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Agronomic Crops Network

Ohio State University Extension


Battle for the Belt: Episode 29

Different Planting Dates

Episode 29 of Battle for the Belt is now available:

In episode 29, we talk with Dr. Elizabeth Hawkins, one of our Agronomic System Field Specialists with Ohio State Extension, about preparing combines for harvest. Elizabeth also manages the eFields program. The eFields program is an annual report of on-farm research conducted in the state. Look forward to the release of the 2023 eFields this upcoming winter and check out previous years’ reports here:

Harvest Preparation Tips

  1. Get Ready Early: Get in your machine and check your components. Look for any parts that are worn and need to be replaced. This way everything is ready to go when the crop is ready to come off.
  2. Calibrate: Don’t forget to calibrate your combine! Calibration is necessary to retrieve quality yield data from your farm. Quality yield data can help you make informed management decisions for the next season like hybrid/variety selection, fertilizer management decisions, etc. Calibrating your combine will take extra time; however, the time is worth it to obtain accurate yield data.
  3. Keep an Eye on Conditions: As moisture and test weight change, the calibration may get a little off. Occasionally run a load and check that weight against the yield monitor to make sure that they are in alignment. If they are not the same, calibrate the combine again to ensure accurate weights are recorded.

Battle For the Belt Location Updates

The soybeans at the Wooster location are all at R6 (full seed) except for planting date 5. The earlier planting dates are starting to change color, but no pods are at harvest color yet. The corn at this location is drying down well with almost every planting date at R6 (maturity). We are waiting for planting date five to achieve the dented stage which is currently at R4 (dough, Figure 1). During disease rating, tar spot was found in planting dates four and five. The severity was not above 1%. If you farm in this area, take some time to see if you may have tar spot in your fields. Scouting for this now will help make management decisions in the future.

Figure 1. Planting date five corn at dough stage (R4) at the Wooster location.

At the Western location, soybeans for planting dates one and two are at R7 (beginning maturity), having at least one pod on the plant at harvest color.  The rest of the planting dates are at R6 (full seed) (Figure 2.). At Western, all corn is at maturity (R6). While disease rating planting date five, small amounts of tar spot were found. The tar spot at this location came in late and was at 1% or less severity.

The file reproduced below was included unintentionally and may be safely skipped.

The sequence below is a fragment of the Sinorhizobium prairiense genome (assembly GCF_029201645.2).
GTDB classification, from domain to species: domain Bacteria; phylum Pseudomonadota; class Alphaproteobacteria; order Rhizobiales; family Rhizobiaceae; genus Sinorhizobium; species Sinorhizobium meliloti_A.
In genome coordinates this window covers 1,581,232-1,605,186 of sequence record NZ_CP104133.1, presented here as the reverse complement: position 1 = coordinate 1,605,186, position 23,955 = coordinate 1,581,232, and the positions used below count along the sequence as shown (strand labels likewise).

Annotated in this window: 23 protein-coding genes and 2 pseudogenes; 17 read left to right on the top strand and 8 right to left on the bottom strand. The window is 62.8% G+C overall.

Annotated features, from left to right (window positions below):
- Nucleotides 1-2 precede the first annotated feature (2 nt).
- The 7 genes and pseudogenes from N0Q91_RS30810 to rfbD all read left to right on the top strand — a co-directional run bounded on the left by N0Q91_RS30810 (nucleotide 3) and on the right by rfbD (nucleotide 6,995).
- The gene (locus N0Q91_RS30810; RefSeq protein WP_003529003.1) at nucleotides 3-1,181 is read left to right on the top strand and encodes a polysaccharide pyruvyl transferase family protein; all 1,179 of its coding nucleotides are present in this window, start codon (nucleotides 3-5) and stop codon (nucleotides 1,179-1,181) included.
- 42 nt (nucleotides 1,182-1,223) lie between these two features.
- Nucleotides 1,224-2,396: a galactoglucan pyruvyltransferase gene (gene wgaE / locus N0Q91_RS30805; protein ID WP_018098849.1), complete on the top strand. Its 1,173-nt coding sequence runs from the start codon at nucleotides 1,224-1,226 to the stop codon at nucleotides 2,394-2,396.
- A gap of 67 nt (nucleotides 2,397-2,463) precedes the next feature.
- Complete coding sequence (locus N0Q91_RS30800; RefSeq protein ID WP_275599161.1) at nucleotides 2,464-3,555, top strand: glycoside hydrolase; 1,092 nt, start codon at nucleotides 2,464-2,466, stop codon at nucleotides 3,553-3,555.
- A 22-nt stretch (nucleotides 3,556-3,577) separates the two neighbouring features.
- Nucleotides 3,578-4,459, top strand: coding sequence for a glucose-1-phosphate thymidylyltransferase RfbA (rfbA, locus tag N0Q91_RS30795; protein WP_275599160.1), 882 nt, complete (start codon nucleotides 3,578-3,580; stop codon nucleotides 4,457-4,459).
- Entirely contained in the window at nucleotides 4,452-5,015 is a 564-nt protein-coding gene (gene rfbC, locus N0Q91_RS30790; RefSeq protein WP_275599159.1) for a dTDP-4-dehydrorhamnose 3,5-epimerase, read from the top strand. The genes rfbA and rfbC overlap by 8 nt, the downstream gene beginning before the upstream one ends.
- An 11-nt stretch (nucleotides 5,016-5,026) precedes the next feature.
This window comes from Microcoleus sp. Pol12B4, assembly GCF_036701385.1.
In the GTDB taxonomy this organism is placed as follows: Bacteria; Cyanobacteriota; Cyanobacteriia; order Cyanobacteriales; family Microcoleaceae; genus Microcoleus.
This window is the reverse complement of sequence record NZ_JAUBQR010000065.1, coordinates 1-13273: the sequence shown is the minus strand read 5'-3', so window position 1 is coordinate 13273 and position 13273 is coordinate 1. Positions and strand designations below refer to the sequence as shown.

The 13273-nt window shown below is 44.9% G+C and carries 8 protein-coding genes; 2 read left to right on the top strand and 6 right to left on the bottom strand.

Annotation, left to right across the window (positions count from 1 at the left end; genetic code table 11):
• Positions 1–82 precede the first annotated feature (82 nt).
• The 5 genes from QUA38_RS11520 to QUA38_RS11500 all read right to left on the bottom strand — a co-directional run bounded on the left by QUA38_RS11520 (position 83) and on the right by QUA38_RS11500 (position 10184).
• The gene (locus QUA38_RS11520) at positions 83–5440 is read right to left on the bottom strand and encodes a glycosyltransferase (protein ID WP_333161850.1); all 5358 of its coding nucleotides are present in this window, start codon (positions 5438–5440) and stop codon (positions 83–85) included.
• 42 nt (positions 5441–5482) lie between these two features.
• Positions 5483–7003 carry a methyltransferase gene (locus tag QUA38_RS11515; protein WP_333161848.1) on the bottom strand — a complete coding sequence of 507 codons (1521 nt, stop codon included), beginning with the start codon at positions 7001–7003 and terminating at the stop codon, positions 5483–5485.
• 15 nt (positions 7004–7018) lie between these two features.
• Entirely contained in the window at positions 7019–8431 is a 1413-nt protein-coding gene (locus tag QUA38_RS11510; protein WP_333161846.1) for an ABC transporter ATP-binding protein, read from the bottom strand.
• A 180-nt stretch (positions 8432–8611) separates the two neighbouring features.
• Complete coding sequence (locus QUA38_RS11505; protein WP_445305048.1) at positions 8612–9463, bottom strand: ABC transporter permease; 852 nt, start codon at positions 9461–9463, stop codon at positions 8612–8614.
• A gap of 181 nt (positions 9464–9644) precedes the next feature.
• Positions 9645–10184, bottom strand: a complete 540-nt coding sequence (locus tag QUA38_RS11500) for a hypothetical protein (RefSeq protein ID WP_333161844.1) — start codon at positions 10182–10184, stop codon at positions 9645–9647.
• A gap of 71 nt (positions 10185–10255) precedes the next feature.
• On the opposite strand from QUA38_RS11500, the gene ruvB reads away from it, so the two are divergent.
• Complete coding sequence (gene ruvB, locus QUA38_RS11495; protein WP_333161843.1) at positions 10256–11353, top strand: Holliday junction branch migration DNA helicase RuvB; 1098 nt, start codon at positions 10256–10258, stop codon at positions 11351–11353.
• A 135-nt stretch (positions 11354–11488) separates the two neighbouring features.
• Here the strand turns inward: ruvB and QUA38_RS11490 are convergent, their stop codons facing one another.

None of the soybeans have reached R7 (beginning maturity) yet at the Northwest location, so every planting date is currently at R6 (full seed). Planting date five in corn is at R5 (dent) but the rest of the planting dates are at R6 (maturity).Figure 2. Soybean plots at the Western location. Planting dates one through five are in order from left to right.

Table 1. Planting dates one, two, three, four and five in the trial at all three locations with the day of planting, soil, air temperature averages, and Growing Degree Days (GDDS). Information from CFAES Weather System,

Table 1 (above)Keep following the ‘Battle for the Belt’ this growing season to learn more and get further updates! You can find the full video playlist of Battle for the Belt on the Ohio State Agronomy YouTube channel.

Crop Observation and Recommendation Network

C.O.R.N. Newsletter is a summary of crop observations, related information, and appropriate recommendations for Ohio crop producers and industry. C.O.R.N. Newsletter is produced by the Ohio State University Extension Agronomy Team, state specialists at The Ohio State University and the Ohio Agricultural Research and Development Center (OARDC). C.O.R.N. Newsletter questions are directed to Extension and OARDC state specialists and associates at Ohio State.